Malala Essay

929 words - 4 pages

Throughout the history of storytelling, there have always been storybook characters that inspire and motivate young readers to become more engaged and knowledgeable about the struggles that some people go through. Reading has always been a pastime of mine; while reading I collect new friends in wonderful places that otherwise I could only dream of. Each of these characters that I have befriended and connected with over the years, has shaped my personality in some way or another, and choosing just one seems an impossible task. Although women’s rights have skyrocketed in the past century, overall the world is still predominately male-orientated, but the world of books has no bounds for inspirational women. Countless authors have written books with strong female leads, most of them fiction, but nonetheless inspirational. When choosing the most influential to me, I could start by writing about the character that first allowed me to immerse myself in the world of the written language, Nancy Drew. Or I could write about the character that allowed me to feel comfortable with being unique and intelligent, Hermione Granger. But I won’t go into those clichés, the book character that has inspired me more than the heroines starring in the hundreds of books that I’ve read is real life Super Girl, Malala Yousafzai.
Malala Yousafzai released her memoir, I am Malala: The Girl Who Stood Up for Education and Was Shot by the Taliban in 2013, recounting her struggles as a schoolgirl oppressed by the Taliban while living in Pakistan. For those who may not be familiar with her story, Malala became an undercover correspondent for BBC at the age of 12, writing about her thoughts on the ongoing war and how the Taliban was frightfully forcing the girls in her school to no longer attend. This fear driven tactic caused her school, along with hundreds of other girls’ schools, to close. After some time, her school reopened and sooner or later word got out that she was the undercover correspondent and she began to appear on television, advocating the need for female education while also receiving awards for her brave, clandestine journalism. In 2012, the Taliban, infuriated by her speaking out against them, sent out a hit on her and she was shot through her head, neck, and shoulder. This injury left her in a coma for a week and left the world in awe of the 15 year old girl who was brazen enough to butt heads with the most notorious terrorist organization in modern history.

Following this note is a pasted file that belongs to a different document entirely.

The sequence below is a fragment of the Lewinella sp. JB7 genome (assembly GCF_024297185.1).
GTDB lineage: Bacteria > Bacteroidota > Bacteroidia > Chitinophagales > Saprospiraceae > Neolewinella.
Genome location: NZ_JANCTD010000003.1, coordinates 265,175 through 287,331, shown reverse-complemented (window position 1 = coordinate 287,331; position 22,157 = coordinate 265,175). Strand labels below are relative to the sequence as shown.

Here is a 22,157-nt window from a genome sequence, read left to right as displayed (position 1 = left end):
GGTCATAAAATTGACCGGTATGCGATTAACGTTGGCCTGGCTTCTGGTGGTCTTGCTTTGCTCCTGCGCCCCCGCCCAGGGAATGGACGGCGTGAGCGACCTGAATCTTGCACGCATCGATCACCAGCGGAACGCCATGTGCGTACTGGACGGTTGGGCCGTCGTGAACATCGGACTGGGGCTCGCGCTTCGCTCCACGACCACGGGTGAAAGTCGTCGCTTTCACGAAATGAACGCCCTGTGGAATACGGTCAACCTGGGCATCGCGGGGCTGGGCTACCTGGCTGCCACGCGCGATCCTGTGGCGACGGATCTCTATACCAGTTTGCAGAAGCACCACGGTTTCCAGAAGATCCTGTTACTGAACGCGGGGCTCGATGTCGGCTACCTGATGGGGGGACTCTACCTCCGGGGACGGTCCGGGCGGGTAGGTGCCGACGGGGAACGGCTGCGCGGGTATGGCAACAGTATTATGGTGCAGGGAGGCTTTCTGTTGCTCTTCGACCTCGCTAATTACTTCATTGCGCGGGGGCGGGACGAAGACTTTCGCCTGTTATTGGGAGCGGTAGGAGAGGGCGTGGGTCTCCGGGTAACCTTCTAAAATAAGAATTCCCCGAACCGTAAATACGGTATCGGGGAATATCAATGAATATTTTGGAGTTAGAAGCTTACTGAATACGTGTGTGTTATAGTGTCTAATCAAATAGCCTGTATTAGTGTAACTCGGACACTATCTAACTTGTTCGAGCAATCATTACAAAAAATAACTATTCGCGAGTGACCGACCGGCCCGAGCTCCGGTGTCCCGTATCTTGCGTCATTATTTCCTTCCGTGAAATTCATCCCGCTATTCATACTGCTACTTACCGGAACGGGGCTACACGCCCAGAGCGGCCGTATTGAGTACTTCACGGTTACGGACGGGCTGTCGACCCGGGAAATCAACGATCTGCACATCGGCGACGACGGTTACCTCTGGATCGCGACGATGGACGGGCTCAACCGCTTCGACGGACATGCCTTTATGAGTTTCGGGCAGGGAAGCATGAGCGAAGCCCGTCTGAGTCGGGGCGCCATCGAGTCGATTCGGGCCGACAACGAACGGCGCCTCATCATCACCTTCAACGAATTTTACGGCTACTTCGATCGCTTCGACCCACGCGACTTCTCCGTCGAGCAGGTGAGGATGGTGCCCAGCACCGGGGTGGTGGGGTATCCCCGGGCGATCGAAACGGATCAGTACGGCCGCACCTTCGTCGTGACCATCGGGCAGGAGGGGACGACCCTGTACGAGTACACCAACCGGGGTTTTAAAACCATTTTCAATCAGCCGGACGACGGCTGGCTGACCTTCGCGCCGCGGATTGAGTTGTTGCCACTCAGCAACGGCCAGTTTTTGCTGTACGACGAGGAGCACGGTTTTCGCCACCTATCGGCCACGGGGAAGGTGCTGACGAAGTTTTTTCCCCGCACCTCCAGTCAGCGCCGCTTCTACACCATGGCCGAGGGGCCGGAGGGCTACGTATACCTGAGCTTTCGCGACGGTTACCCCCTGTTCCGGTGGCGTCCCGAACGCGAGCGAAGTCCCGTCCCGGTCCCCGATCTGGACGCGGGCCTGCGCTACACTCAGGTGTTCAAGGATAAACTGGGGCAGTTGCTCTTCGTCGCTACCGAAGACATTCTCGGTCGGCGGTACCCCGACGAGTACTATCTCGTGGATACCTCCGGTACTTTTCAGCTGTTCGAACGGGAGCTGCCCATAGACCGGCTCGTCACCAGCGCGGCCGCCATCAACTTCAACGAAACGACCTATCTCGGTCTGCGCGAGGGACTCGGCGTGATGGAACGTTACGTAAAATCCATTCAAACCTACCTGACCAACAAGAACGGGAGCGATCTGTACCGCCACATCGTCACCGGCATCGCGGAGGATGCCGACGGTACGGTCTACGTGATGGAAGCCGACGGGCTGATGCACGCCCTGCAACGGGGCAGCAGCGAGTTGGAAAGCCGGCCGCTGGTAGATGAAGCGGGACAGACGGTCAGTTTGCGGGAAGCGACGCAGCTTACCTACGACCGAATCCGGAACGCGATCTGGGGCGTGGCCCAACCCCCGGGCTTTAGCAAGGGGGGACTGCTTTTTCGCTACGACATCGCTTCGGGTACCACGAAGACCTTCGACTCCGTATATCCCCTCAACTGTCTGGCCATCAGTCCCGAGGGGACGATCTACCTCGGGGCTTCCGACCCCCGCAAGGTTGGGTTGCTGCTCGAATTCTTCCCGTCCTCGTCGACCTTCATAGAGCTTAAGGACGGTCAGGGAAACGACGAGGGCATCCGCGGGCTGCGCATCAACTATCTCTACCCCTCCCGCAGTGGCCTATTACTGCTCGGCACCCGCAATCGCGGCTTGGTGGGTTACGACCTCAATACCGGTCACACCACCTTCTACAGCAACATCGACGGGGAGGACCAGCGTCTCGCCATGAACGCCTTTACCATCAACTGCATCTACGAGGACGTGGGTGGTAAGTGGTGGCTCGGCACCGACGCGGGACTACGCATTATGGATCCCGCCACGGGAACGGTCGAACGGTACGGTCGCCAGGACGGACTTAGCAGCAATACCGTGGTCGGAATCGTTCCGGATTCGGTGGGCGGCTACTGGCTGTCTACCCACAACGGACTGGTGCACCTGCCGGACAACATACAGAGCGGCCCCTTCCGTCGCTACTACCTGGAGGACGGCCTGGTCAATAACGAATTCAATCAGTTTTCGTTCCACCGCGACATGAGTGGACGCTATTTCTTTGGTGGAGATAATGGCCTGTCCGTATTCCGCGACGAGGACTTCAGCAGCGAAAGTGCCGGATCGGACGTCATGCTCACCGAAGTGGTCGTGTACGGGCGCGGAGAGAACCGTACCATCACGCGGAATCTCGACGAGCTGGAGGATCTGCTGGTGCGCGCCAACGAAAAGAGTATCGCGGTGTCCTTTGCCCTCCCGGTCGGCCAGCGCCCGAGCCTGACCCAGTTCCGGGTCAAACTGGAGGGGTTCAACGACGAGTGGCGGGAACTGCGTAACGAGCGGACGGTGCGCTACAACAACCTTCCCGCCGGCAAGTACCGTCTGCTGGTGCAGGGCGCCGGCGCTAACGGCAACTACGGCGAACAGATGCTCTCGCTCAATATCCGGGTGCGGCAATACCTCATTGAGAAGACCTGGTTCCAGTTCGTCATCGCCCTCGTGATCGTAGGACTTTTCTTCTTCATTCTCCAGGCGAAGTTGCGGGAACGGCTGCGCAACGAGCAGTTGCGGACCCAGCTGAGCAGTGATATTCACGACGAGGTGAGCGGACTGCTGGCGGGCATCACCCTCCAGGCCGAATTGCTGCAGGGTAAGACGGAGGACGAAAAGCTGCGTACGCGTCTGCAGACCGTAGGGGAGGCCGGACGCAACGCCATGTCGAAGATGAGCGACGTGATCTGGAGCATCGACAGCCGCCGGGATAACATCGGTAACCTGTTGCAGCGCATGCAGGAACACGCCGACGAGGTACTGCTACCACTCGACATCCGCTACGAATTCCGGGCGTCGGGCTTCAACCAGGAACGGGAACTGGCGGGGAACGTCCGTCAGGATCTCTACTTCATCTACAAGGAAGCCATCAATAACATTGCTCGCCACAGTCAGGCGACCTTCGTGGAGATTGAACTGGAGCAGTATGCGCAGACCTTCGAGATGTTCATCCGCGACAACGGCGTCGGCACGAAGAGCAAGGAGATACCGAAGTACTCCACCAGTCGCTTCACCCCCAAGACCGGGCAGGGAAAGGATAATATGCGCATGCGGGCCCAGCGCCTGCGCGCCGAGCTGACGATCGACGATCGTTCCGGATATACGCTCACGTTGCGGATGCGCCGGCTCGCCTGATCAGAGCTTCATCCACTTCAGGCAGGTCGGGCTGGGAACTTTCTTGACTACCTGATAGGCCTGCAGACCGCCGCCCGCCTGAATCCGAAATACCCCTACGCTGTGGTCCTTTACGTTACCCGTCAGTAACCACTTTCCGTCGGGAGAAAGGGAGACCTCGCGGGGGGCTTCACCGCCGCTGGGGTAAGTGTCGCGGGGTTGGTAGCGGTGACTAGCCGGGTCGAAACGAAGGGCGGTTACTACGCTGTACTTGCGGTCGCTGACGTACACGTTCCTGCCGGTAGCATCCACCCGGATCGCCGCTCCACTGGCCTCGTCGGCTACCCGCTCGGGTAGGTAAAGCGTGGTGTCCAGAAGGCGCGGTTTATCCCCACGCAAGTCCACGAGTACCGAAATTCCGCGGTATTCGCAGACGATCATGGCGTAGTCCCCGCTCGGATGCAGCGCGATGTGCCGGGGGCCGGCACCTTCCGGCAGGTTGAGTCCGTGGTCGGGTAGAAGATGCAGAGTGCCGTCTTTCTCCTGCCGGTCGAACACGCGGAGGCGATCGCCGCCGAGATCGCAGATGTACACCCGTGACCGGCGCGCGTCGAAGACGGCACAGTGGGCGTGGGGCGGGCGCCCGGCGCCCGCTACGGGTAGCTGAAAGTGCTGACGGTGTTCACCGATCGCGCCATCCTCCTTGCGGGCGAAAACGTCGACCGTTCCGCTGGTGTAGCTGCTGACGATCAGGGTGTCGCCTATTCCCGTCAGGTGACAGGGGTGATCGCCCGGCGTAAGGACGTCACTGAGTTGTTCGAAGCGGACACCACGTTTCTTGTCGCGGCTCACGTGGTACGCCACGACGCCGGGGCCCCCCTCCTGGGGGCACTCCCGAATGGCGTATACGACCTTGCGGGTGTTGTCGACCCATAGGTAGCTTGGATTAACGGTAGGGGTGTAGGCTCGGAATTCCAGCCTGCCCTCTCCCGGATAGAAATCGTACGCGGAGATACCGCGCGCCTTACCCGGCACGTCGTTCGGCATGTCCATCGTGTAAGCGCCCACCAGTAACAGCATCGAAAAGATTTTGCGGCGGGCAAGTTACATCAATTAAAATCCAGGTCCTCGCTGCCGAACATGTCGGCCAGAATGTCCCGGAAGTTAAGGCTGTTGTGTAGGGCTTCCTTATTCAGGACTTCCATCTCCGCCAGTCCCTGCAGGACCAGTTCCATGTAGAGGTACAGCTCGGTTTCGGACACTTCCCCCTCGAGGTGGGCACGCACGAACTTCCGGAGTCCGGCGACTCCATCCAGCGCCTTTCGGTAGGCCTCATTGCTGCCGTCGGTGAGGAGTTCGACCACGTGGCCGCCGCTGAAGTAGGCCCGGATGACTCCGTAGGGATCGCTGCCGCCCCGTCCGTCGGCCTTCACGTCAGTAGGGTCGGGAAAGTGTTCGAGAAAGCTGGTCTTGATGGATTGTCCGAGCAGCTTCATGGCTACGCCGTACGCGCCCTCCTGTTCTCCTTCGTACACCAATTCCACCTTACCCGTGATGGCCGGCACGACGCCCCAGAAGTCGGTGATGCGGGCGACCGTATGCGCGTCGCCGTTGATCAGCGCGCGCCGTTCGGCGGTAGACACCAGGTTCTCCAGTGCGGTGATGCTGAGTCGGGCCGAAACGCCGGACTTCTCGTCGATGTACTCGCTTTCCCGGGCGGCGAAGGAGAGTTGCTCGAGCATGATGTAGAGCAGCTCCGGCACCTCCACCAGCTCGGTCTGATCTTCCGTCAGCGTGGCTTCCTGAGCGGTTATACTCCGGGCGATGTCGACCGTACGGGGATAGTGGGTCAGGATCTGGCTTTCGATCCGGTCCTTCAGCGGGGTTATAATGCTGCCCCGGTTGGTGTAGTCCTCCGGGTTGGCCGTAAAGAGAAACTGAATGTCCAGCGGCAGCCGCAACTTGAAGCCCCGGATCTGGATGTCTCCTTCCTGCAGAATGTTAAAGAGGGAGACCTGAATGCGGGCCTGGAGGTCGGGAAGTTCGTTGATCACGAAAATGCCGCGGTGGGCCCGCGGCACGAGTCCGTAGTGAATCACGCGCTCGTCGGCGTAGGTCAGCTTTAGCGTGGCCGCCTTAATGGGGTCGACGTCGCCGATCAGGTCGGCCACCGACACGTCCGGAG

Today, it is common to read about men and women freely protesting unequal rights in the United States, but to read about a 15 year old girl with a bounty on her head for doing the same thing? That’s almost...

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